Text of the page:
An art teacher, Dorian Mercier's personal practice is mainly oriented around ink drawing and engraving.
In "Paths to Nowhere", Heidegger postulates that art happens when the work opens a space in front of which the viewer has a completely new experience. He explains how the space opened by Monet's Water Lilies makes us lose our bearings. In front of the work, he evokes the feeling of not knowing whether to walk, swim or fly.
In the same way, Dorian Mercier's work invites the viewer to have a specific experience of space, foreign to that which our senses give us in our ordinary life.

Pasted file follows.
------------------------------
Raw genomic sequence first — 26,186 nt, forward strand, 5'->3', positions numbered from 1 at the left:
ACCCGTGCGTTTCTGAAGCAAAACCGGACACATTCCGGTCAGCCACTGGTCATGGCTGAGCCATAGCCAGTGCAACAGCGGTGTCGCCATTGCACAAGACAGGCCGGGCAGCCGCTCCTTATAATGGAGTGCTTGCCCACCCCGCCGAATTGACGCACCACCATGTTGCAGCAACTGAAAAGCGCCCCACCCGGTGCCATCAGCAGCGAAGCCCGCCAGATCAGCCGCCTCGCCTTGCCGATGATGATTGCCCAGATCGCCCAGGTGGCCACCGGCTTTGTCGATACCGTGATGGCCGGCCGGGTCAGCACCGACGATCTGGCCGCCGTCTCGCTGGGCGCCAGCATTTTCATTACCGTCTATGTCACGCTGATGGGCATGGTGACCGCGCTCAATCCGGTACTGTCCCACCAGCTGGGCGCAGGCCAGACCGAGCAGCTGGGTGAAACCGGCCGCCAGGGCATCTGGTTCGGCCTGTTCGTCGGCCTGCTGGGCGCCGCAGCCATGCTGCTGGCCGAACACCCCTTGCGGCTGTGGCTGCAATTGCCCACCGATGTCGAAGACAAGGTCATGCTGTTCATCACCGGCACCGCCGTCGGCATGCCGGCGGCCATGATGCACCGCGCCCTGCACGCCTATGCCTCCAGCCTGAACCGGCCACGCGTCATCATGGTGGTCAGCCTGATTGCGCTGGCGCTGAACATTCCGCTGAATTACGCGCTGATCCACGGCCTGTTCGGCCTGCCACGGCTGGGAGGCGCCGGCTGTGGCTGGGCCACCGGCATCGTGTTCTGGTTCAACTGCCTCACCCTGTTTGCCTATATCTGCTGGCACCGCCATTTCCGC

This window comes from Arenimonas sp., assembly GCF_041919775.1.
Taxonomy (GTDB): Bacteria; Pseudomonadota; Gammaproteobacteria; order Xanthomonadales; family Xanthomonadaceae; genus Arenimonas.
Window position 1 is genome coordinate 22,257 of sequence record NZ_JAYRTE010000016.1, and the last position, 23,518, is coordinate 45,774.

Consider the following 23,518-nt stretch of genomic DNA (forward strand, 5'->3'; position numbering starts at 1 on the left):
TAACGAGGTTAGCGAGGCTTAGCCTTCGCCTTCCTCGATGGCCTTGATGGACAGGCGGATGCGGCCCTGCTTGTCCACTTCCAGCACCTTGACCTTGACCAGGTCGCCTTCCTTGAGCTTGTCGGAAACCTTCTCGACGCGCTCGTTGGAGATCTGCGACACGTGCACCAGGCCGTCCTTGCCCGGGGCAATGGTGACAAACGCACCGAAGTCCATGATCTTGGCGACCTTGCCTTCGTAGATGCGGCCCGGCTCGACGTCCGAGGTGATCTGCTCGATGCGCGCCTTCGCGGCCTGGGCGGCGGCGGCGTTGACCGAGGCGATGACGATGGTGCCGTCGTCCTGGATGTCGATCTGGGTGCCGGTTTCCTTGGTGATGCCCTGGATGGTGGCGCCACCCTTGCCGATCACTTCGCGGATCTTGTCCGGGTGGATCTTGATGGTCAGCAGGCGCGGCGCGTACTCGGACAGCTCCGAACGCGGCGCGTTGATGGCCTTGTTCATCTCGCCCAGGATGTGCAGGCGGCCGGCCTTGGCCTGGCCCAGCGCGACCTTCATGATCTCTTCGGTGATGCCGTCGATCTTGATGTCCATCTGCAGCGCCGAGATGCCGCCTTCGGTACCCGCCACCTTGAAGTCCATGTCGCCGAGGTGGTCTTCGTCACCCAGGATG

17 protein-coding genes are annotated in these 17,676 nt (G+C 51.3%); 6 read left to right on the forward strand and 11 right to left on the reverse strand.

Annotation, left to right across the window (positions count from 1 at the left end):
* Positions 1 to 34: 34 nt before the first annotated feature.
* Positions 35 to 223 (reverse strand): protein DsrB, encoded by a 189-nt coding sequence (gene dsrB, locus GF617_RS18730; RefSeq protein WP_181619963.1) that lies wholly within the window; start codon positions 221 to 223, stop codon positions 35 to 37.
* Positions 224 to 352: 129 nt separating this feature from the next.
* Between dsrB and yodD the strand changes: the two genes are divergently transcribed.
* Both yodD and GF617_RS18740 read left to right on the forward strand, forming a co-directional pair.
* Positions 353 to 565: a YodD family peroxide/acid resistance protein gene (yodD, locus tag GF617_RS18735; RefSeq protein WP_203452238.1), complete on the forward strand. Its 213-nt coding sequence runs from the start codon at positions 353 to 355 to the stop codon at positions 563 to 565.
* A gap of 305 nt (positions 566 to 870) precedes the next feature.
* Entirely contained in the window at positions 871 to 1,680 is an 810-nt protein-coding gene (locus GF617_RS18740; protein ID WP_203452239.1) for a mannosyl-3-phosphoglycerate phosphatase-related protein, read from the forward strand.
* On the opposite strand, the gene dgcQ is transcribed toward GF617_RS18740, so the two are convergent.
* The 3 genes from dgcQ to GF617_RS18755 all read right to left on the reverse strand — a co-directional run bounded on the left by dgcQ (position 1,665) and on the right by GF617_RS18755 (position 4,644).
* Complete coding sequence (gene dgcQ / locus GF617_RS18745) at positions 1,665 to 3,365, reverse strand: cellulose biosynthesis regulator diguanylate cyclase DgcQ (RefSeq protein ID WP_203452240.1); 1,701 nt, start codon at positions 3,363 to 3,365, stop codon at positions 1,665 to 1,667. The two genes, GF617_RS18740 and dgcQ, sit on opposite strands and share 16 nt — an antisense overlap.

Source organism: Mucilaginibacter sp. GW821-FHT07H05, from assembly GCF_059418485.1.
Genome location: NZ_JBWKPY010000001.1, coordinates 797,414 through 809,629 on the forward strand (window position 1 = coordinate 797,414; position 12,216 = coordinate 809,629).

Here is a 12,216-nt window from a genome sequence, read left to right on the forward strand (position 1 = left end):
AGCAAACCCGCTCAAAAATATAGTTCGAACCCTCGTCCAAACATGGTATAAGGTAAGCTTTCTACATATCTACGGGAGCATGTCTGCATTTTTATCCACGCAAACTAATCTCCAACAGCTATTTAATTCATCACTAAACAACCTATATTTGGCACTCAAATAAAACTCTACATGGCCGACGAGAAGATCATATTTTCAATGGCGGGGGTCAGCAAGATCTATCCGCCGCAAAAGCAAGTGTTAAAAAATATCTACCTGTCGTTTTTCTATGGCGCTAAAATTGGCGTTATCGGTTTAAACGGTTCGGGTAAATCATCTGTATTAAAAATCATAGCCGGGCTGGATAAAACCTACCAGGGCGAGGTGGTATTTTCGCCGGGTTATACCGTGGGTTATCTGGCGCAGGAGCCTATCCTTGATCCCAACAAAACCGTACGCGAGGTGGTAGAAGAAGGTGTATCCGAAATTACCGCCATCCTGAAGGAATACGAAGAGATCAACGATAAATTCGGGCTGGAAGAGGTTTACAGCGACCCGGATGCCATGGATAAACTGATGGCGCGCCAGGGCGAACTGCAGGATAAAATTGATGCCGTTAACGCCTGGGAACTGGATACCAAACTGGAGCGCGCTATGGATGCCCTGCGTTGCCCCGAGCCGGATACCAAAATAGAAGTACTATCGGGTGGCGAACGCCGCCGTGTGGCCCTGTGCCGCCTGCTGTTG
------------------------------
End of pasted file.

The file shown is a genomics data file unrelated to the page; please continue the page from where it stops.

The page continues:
The ink unfolds on the sheet, creating spaces formed by the alternation of the ink and the reserve. By constructing a highly contrasted image, alternating empty zones with others saturated with details, the artist aspires, through an effect of retinal saturation, to capture the viewer's attention, to make him lose his bearings in order to provoke a poetic reverie. A reverie in which the spectator, while walking through the space of the work, also walks through his inner space.